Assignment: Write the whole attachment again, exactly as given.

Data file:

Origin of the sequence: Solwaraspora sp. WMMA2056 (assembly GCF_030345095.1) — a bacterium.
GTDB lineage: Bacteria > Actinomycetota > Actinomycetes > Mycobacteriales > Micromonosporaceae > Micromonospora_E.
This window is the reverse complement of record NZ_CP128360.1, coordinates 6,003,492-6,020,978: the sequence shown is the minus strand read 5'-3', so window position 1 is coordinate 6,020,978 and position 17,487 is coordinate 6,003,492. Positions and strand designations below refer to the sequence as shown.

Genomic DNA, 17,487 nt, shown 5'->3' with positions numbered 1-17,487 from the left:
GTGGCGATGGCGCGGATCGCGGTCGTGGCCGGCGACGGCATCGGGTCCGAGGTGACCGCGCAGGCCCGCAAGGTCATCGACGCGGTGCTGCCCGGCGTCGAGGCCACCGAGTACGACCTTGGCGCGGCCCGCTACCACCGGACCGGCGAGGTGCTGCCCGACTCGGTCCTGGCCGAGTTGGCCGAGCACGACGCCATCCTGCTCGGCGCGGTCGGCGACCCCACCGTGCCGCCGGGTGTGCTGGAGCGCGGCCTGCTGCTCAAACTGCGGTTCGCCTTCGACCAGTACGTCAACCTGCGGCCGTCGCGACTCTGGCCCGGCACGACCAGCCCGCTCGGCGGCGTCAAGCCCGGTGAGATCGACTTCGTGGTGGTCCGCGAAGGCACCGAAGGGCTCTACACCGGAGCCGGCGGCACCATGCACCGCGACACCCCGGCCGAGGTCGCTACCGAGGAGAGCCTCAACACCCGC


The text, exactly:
Origin of the sequence: Solwaraspora sp. WMMA2056 (assembly GCF_030345095.1) — a bacterium.
GTDB lineage: Bacteria > Actinomycetota > Actinomycetes > Mycobacteriales > Micromonosporaceae > Micromonospora_E.
This window is the reverse complement of record NZ_CP128360.1, coordinates 6,003,492-6,020,978: the sequence shown is the minus strand read 5'-3', so window position 1 is coordinate 6,020,978 and position 17,487 is coordinate 6,003,492. Positions and strand designations below refer to the sequence as shown.

Genomic DNA, 17,487 nt, shown 5'->3' with positions numbered 1-17,487 from the left:
GTGGCGATGGCGCGGATCGCGGTCGTGGCCGGCGACGGCATCGGGTCCGAGGTGACCGCGCAGGCCCGCAAGGTCATCGACGCGGTGCTGCCCGGCGTCGAGGCCACCGAGTACGACCTTGGCGCGGCCCGCTACCACCGGACCGGCGAGGTGCTGCCCGACTCGGTCCTGGCCGAGTTGGCCGAGCACGACGCCATCCTGCTCGGCGCGGTCGGCGACCCCACCGTGCCGCCGGGTGTGCTGGAGCGCGGCCTGCTGCTCAAACTGCGGTTCGCCTTCGACCAGTACGTCAACCTGCGGCCGTCGCGACTCTGGCCCGGCACGACCAGCCCGCTCGGCGGCGTCAAGCCCGGTGAGATCGACTTCGTGGTGGTCCGCGAAGGCACCGAAGGGCTCTACACCGGAGCCGGCGGCACCATGCACCGCGACACCCCGGCCGAGGTCGCTACCGAGGAGAGCCTCAACACCCGC